For some time aluminum has been linked with this terminal condition. Yet try finding metal cookware these days with no aluminum layer. We often advise checking the list of ingredients on favorite products to be sure they don't include aluminum, e.g. underarm deodorants and table salt (which also includes sugar), just to name a couple used daily. Colloidal minerals may also include aluminum. This metal is considered unsafe in the body at any level, as is mercury.
Alexander Schauss, PhD, as Director of Life Science Division, American Institute For Biosocial Research, Inc. and who served on National Institute of Health (NIH) advisory committees, advises that "To date, the only element among minerals that seems to protect the brain from excess levels of aluminum is magnesium."
Necessary for assimilation and preventing loss of calcium and potassium, a chronic deficiency of magnesium may lead to kidney disease, kidney stones, muscle cramps, CVD, heart attack, irritability, impaired protein metabolism, premature wrinkling, osteoporosis, diabetes, CFS, PMS, hypertension, and marked depression.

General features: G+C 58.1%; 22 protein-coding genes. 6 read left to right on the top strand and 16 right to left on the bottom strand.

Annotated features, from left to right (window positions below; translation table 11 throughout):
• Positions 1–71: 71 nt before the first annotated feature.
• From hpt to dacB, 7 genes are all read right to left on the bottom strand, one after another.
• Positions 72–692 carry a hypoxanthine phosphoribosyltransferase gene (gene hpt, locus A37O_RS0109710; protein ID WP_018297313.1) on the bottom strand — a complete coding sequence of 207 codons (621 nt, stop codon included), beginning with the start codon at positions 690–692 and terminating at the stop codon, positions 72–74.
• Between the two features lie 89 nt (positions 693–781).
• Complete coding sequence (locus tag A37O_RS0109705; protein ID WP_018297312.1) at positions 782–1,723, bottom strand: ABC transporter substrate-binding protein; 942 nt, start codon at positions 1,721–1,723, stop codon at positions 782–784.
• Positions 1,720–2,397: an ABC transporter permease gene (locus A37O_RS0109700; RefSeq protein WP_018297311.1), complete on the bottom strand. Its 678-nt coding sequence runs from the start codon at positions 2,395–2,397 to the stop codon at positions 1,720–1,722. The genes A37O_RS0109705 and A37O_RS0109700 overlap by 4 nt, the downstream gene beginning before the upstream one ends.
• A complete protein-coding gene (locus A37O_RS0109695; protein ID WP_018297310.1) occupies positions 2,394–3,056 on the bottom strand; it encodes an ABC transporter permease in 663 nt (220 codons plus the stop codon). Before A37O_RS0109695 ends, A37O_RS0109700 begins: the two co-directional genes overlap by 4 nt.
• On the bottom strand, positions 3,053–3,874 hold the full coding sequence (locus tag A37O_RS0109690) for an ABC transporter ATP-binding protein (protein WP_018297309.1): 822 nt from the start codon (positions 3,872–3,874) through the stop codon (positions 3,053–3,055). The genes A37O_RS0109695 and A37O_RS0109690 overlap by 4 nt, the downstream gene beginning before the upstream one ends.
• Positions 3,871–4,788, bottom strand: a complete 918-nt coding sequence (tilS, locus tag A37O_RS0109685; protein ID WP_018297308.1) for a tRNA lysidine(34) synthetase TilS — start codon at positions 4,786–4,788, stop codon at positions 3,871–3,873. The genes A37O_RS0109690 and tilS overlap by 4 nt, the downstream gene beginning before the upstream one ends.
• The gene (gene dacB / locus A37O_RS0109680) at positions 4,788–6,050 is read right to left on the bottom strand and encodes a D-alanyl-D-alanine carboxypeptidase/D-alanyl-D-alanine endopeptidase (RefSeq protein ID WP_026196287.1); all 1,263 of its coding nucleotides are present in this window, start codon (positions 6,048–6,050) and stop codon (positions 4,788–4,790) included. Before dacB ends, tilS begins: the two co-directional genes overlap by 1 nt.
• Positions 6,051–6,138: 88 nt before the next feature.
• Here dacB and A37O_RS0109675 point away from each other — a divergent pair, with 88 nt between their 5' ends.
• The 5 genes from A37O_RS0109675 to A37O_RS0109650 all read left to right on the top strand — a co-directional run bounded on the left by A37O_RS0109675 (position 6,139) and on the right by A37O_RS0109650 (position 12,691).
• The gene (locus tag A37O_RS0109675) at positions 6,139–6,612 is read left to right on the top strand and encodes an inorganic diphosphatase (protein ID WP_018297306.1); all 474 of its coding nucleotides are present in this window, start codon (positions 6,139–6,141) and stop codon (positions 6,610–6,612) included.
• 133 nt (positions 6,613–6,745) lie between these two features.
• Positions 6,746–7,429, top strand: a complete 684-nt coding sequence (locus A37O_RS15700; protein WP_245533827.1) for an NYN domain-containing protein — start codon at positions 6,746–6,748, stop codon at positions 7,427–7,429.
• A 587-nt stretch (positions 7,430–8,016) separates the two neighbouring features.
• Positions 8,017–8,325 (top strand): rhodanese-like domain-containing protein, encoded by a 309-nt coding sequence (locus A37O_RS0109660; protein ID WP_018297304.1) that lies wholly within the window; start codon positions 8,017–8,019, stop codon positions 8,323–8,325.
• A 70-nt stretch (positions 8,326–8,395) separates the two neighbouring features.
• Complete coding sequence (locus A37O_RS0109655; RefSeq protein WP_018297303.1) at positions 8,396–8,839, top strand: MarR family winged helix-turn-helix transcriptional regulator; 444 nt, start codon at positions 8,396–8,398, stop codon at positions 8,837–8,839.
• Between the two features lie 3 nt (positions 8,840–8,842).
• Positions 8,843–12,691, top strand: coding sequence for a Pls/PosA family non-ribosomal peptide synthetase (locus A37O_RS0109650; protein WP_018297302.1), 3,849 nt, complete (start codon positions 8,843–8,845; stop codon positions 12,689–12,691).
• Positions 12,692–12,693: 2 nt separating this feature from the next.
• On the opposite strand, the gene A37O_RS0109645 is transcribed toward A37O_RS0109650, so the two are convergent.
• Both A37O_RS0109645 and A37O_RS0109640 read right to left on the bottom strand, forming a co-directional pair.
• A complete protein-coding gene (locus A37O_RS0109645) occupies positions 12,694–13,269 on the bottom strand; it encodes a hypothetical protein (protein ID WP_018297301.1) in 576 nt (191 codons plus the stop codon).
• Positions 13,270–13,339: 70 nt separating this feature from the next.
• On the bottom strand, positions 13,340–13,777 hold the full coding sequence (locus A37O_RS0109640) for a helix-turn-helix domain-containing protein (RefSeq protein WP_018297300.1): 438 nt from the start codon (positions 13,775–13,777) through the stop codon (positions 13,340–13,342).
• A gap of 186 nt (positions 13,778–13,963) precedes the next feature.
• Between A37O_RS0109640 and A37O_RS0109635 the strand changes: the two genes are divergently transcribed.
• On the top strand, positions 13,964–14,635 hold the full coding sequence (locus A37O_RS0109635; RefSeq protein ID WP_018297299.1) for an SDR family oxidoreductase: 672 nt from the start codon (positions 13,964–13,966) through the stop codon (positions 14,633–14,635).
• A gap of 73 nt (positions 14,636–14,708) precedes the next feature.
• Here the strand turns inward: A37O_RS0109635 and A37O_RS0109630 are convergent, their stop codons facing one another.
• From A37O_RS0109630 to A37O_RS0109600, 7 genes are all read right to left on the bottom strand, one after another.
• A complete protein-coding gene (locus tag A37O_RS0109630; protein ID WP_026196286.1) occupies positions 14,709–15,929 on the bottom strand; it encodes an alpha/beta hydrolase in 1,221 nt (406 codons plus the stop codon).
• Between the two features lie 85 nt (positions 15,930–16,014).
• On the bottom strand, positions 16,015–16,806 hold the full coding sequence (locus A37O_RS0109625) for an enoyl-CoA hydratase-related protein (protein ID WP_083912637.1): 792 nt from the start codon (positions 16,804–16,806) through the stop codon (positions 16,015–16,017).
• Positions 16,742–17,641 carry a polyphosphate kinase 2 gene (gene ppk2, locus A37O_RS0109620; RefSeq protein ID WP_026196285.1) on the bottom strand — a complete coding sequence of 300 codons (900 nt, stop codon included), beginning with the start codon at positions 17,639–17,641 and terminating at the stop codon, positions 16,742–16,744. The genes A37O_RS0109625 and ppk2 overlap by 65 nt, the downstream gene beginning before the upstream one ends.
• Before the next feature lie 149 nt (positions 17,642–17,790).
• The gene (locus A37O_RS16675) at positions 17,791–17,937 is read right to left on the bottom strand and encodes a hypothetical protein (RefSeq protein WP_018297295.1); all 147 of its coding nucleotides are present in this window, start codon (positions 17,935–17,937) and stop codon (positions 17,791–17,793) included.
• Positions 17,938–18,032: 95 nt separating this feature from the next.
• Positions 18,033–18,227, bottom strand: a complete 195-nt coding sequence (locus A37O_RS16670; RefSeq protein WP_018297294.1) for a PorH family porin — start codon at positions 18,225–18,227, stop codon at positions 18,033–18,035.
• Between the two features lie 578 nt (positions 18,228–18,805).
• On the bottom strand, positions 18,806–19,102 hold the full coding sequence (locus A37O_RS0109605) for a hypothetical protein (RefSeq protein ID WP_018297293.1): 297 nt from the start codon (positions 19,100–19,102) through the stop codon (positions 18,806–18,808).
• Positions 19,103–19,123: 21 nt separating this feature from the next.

Excess intake of calcium creates a ratio imbalance of ca:mg. The blood thinner, warfarin, decreases the bioavailability of magnesium which in turn, decreases the effect of that drug. This mineral has been shown to prevent clotting. In these cases or with use of laxatives and antacids, one should consult a qualified physician before supplementing.
Good food sources of magnesium are dark green leafy vegetables (kale, watercress, endive, chard, beet tops), sesame seeds, apricots, sprouted whole grains, brewer's yeast, and nuts. The Rush and Rotterdam studies of Alzheimer's and antioxidant intake both found that consuming foods high in vitamins C and E is associated with lower risk of Alzheimer's Disease, however, taking isolated, fractionated vitamins was not. (De Cava, JA, Nutrition News and Views For Health Professionals, Vol. 7, No. 1, Jan./Feb. 2003)
Sylvia Zook, MS, PhD; Real Nutrition and Health; Dec. 2002; Vol. 1, No. 1